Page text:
This week, security researchers discovered the first professional ransomware strain written in the Rust programming language and used against businesses in real-world attacks.
ALPHV ransomware was discovered by security researchers from Recorded Future and MalwareHunterTeam (or BlackCat).
The ransomware is technically the third ransomware strain written in Rust, following the release of a proof-of-concept strain on GitHub in 2020 and an experimental and now-defunct strain named BadBeeTeam later that year.
However, while they were not the first, ALPHV (BlackCat) is the first to be created and deployed in the wild by what appears to be a professional cybercrime cartel.
ALPHV (BlackCat) is advertised on underground message boards
In a threat actor profile posted today, Recorded Coming analysts stated that they believe the ALPHV author was previously involved in some capacity with the infamous REvil ransomware cartel.
Following REvil's lead, this individual, also known as ALPHV, has been advertising a Ransomware-as-a-Service (RaaS) of the same name on two underground cybercrime forums since early December, inviting others to enter and launch aggression against large corporations to extract ransom payments that can then be divided. Those who use, directed to as "affiliates," are given a version of the ALPHV ransomware to use in attacks.
They promote the capability to encrypt data on Windows, Linux, and VMWare eSXI systems, as well as the ability for "affiliates" to earn between 80% and 90% of the final ransom, depending on the total amount they extract from victims. At the time of writing, the ALPHV gang seems to be in its early stages of operation, with only a handful of victims recognized so far, according to MalwareHunterTeam.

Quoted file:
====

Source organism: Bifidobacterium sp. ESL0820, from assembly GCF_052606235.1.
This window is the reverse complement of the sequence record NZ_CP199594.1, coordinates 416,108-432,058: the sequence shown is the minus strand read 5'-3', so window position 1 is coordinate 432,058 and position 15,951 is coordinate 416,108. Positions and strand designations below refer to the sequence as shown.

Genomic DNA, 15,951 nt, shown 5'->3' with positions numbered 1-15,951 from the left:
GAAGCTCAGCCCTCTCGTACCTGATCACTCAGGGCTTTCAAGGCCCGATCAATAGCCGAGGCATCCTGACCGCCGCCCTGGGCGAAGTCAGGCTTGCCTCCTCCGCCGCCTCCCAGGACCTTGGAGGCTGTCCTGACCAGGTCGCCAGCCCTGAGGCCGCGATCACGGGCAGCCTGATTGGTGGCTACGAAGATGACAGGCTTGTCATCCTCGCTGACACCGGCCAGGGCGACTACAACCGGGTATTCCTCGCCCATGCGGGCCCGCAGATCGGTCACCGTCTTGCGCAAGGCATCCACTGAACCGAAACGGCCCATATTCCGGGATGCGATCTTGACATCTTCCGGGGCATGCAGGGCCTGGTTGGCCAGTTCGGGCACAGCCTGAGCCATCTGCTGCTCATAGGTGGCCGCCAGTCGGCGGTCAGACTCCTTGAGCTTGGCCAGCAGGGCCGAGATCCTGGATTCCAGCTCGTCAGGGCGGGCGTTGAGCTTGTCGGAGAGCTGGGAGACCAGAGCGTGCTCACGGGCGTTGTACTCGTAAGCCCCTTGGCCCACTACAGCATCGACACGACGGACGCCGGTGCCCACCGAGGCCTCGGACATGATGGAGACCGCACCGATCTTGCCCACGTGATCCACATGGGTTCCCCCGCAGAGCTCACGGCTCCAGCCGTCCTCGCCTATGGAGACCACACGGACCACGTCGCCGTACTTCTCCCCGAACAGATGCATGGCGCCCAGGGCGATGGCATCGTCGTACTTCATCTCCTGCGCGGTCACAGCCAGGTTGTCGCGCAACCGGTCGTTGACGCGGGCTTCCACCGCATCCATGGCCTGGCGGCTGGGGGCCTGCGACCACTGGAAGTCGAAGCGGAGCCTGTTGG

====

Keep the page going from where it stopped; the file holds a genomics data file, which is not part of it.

The BlackCat gang's chosen initial entry vector is anonymous at this time, but once inside a network, they search for and steal exposed files before encrypting local systems.
In line with the tactics of most major ransomware operations today, the group also uses stolen data to put pressure on victims to pay, threatening to leak the stolen data if they don't.
At the moment, the group appears to be running multiple leak sites, each of which hosts the data of one or two victims, with ALPHV (BlackCat) creating a new one to use in new attacks. A theory is that these leak sites are instantly being hosted by the ALPHV affiliates themselves, which explains the different leak URLs.
The malware world is gradually shifting to Rust
While there were some other uncertain attempts to make ransomware in Rust last year, BlackCat is the rather one that is a real threat that businesses should be aware of.
Michael Gillespie, a malware analyst at Emsisoft and the author of dozens of ransomware decryption utilities, described BlackCat as "very sophisticated" in a tweet yesterday.
However, BlackCat is not the only experienced malware process that has changed to Rust, which is considered a more secure programming language than C and C++.
Other cybercrime organizations, such as the operators of BuerLoader and FickerStealer, took the first steps toward deploying Rust versions of their tools in 2021.
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Author - Johnson Augustine
Ethical Hacker and Data Security Researcher
Founder: Airo Global Software Inc
LinkedIn Profile: www.linkedin.com/in/johnsontaugustine/